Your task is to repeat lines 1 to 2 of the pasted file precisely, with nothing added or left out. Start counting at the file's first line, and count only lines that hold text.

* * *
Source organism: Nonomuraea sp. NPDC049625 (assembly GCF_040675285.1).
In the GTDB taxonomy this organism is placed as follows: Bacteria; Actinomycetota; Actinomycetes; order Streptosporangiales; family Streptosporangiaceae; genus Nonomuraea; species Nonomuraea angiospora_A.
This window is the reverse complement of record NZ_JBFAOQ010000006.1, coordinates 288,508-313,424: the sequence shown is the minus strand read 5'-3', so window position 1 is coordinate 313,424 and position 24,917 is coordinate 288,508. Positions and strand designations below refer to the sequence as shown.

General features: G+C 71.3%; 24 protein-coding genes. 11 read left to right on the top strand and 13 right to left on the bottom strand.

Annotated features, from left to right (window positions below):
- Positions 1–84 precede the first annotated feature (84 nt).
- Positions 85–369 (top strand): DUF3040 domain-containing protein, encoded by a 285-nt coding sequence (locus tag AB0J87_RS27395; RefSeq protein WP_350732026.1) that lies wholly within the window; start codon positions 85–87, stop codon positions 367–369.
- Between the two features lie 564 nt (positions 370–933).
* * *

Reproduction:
Source organism: Nonomuraea sp. NPDC049625 (assembly GCF_040675285.1).
In the GTDB taxonomy this organism is placed as follows: Bacteria; Actinomycetota; Actinomycetes; order Streptosporangiales; family Streptosporangiaceae; genus Nonomuraea; species Nonomuraea angiospora_A.